TUESDAY, APRIL 22, 2014 – 00:00 —

BY ALEX O. AWITI

Cereal yields in Africa are less than 50 percent of
those in Asia or South America.

FAO estimates that
one in five Africans is undernourished.

Malnutrition,as measured by stunting affects nearly 40 percent of
children in Africa.

Moreover, Africa will need to feed
an additional 900 million people by 2050.

Agriculture supports the livelihoods of 80 percent of
the African population, provides employment for
about 75 percent but contributes less than 15
percent of GDP. For Africa, sustainable and equitable
growth is inextricably bound to agriculture.

Africa’s ubiquitous poverty and economic decline becomes
easily explicable when you take into account the dire
state of agriculture.

Hunger, malnutrition, disease and poverty present
formidable barriers to Africa’s productivity, growth
and prosperity.

According to President Museveni,
malnutrition impairs educational achievements,
undermines economic productivity and places a huge
burden on Uganda’s fragile public health system.

The African Development Bank (AfDB) recognizes that
Agriculture is vital to promoting growth and reducing
poverty in Africa.

As an African scholar and public intellectual, I am
scandalized and my pride is deeply wounded by the
unending specter of hunger and malnutrition.

It is shameful, beyond measure or pardon, that fifty years
with Africans at the helm, little progress has been
made to guarantee every African child sufficient and
nutritious food.

I am sure there is enough blame to
go round; the UN system and the multi-billion dollar
international aid honchos are not innocent.

But, ultimately, the burden of responsibility must
rest with people like me, Africa’s intellectual elite.

Stagnation of agriculture has been the defining
feature of Africa’s economic policy over the last four
decades.

Spending in agricultural research and
development by African countries declined by 27
percent between 1981 and 2000.

Conversely,spending in agricultural research and development
rose by 30 percent in rest of the developing world;
Asia and Latin America.

Egged by experts the African Union, through the Comprehensive Africa Agriculture Development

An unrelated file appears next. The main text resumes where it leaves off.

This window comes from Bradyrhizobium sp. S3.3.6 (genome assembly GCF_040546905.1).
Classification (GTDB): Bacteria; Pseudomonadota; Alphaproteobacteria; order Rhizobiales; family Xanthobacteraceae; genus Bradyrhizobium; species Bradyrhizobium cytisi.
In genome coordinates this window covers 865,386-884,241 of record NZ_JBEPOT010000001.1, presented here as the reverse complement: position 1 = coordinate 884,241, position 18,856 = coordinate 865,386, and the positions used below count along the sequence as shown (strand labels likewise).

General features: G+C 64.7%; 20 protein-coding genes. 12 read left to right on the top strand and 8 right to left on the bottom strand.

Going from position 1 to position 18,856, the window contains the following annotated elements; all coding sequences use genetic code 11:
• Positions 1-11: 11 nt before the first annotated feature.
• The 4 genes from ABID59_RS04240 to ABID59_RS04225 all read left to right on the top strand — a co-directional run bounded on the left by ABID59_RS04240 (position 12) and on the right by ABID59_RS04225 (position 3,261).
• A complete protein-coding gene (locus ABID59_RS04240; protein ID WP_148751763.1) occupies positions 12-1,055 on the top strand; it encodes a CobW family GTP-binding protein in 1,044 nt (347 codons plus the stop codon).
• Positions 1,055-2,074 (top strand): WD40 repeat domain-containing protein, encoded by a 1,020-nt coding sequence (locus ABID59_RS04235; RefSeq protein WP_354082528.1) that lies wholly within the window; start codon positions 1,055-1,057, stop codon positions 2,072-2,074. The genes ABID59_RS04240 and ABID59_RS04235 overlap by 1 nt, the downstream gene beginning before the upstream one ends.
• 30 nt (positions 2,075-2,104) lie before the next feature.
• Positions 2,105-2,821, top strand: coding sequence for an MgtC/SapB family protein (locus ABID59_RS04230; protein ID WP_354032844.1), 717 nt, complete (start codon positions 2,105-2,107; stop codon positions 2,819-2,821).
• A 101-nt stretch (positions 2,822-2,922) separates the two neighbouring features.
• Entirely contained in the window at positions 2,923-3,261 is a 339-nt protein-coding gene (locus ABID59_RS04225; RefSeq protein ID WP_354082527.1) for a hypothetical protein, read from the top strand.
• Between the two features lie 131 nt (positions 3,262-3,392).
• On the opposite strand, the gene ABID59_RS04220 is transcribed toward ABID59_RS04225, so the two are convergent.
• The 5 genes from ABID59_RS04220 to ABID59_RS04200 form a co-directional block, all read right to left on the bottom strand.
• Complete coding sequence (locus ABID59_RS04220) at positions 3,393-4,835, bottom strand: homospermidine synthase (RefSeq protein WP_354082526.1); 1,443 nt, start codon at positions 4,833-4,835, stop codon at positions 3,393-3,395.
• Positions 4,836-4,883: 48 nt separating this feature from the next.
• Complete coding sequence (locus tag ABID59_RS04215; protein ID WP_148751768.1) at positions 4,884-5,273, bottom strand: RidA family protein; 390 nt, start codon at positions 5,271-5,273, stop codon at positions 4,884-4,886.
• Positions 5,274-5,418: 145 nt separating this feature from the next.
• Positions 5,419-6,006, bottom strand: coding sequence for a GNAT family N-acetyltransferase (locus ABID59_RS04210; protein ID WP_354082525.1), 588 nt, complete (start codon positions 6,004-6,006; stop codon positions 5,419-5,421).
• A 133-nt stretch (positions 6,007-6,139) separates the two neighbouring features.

Programme (CAADP), has set a growth target of 6%
per annum for agriculture and encourages every
country to allocate 10 percent of the national budget
to agriculture.

CAADP called for $251 billion to fund
investments in irrigation, infrastructure, education
and markets.

Today, less than handful countries
allocate 10 percent of their national budget to
agriculture and critical investments in agricultural
research and development lag behind other
developing regions.

Like all areas, which are critical to Africa’s
development, such as education, energy, biodiversity
conservation and the extractive sector, experts have
besieged agriculture.

Africa is drowning in advisors.

Invariably, the overabundance of external advisors
diminishes the cachet of local experts.

As Bill Easterly argues in his new book, The Tyranny of
Experts: Economist, Dictators and the Forgotten
Rights of the Poor, the appeal of technocratic ideas
persists beyond overt racism and colonialism.

Africa has been through a multitude of expert-led
technical solutions but hunger still persists.

Evidently, agriculture is not a vaccine.

You cannot have a breakthrough in Boston and roll it out in
Vihiga.

Ultimately, African universities and national
research systems must engage, define the problems
and offer appropriate solutions.

But one fundamental
question remains, can African scholars or their
institutions deliver the research and development
breakthroughs that have eluded agriculture for more
than half a century?

And is government and private
sector ready to put their money where their mouth
is?

Africa has a large and growing population of young
people.

Where will young Africans currently entering
the labor force find employment?

Africa has the lion’s
share of the world’s arable land.

Agriculture is uniquely positioned to absorb this young and
dynamic workforce.

Africa’s youth dividend will not
be credited automatically into the national treasury.

We can harness the youth dividend by accelerating the transformative change in agriculture.

African governments and their expert advisors must
wake up.

There is no such thing as a dual economy in
which agriculture is a passive actor – a low
productivity supplier of food and a subordinate driver
of national growth and economic transformation.

Agriculture is the real driver of Africa’s economic
growth.

There will be no transition to China-style
labor-intensive manufacturing until agriculture is
productive, efficient and profitable.

Our path to middle income and economic prosperity
must be different.

Africa must shun technical
advisors external beholden to the antiquated linear
growth models – from hunter-gatherer to agrarian to
industrial to service and knowledge.

Our research and academic community must re-imagine our
unique path to prosperity.

Dr. Awiti is the director of the East Africa Institute and assistant professor at Aga Khan University.

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